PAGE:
Disclaimer: The following post contains spoilers from the film Sherni. 

Amit V. Masurkar’s Sherni, starring Vidya Balan in the lead role as IFS officer Vidya Vincent, is a brilliant thriller, apparently inspired by the real-life story of Tigress Avni. 

While the hunt for the man-eating tigress might form the central storyline, the film actually brings out the widespread misogyny and patriarchy that afflicts our society with brilliant moments like these: 

1. When a politician clearly states that he respects Vidya because of her gender, not her position.

A man-eating tiger attacks and kills a villager and the leader of the local opposition provokes villagers to not allow IFS officers to analyze and investigate the kill. 

When Vidya reminds him to not obstruct the investigation, he is quick to demean her position while simultaneously respecting her gender. 

This is sexist gaslighting at its peak, where a woman is doubted for her skills, simply because of her gender.

2. When Vidya is silently judged by the bartender for ordering whiskey. 

Because it’s 2021 but drinks are still “gendered”. 

3. When Vidya has to field her mother and mother-in-law’s incessant questions about bearing children. 

As soon as Vidya’s mother and mother-in-law arrive, they begin barraging her about having children. But her husband is never at the receiving end of these remarks. 

4. When Vidya is expected to dress up for a dinner, whereas her husband’s casual attire is acceptable.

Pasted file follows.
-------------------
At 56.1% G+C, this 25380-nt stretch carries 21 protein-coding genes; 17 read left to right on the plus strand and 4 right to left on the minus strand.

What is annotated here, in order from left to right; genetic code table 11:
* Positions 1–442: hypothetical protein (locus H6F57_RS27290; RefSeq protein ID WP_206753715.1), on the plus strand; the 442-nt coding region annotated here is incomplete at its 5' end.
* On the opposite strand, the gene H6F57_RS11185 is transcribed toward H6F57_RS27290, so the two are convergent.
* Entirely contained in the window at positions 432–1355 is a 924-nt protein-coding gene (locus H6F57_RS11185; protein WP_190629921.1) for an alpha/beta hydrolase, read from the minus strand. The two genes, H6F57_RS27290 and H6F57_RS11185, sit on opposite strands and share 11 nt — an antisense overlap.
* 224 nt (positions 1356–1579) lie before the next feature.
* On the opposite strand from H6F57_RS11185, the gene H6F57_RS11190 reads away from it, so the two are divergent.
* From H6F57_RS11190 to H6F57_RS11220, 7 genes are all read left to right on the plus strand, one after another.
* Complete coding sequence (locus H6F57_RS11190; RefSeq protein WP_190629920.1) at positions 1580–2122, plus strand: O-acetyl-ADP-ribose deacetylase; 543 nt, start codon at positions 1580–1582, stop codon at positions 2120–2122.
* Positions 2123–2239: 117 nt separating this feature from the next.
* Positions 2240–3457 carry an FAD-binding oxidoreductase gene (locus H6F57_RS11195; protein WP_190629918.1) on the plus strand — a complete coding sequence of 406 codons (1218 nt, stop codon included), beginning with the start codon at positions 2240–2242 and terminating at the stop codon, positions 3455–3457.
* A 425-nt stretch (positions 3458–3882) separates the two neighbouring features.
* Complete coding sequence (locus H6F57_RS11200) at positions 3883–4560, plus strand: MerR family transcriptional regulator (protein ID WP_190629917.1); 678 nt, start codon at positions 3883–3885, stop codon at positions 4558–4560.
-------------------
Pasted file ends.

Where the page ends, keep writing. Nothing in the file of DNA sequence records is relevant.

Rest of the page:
Vidya’s mother-in-law asks her to wear jewelry when going for dinner so that it is evident that her ‘bahu’ (daughter-in-law) is coming for the dinner, even though Vidya’s husband is dressed casually. 

5. When, despite Vidya being a trained forest officer, Vidya’s mother-in-law asks her son to accompany her for protection. 

Vidya has to leave to inspect an incident in the forest, late at night. And though she will be accompanied by officers, and is a trained IFS officer herself, her husband Pawan is asked to accompany her – an offer she politely but firmly refuses. 

Because she and her team, are more equipped to handle any situation that may occur than her husband, who works in a completely different field. 

6. When Vidya passes a sarcastic remark over a hunter’s tall (and illogical) claims, she is the one who is asked to not take the situation lightly. 

Vidya questions the hunter-on-hire about his plans to capture the man-eating tigress, but he has no adequate response. 

And yet, she is the one admonished for her remarks. 

7. When a tranquilizer expert questions the hunter’s knowledge of animal droppings, he shuts her down simply by citing his ‘years of experience’. 

In fact, he repeats this same practice when a forest guard stops him from shooting at a tiger, who the hunter mistakenly presumes to be the man-eating tigress. 

This is a prime example of entitlement and ego making it impossible for men to women seriously, no matter their position or expertise. 

8. When Vidya’s boss constantly brushes aside her explanations and concerns but immediately accepts them when a male colleague puts them forward. 

Throughout the film, Vidya’s boss, Mr. Bansal often disregards her suggestions. 

However, when Mr. Noorani, a Zoology professor and animal lover working with the forest department, makes the same suggestion, Mr. Bansal is quick to agree. 

This inherent gender bias may not be immediately evident always, but sadly, is prevalent across most professional workspaces. 

9. When Vidya lays down the facts of the case, both her senior officer, and the minister-in-charge, brush aside her remarks.

There are various instances in the film that show that officers, who know their job (unlike the hunter-on-hire and Vidya’s boss) don’t shy away from taking orders from a female officer, and respect their colleagues equally, irrespective of their gender. 

But people in authority positions seem to have missed the memo of gender equality – in the film, and sadly, also in real life. 

All images are screenshots from the movie, currently streaming on Amazon Prime Video.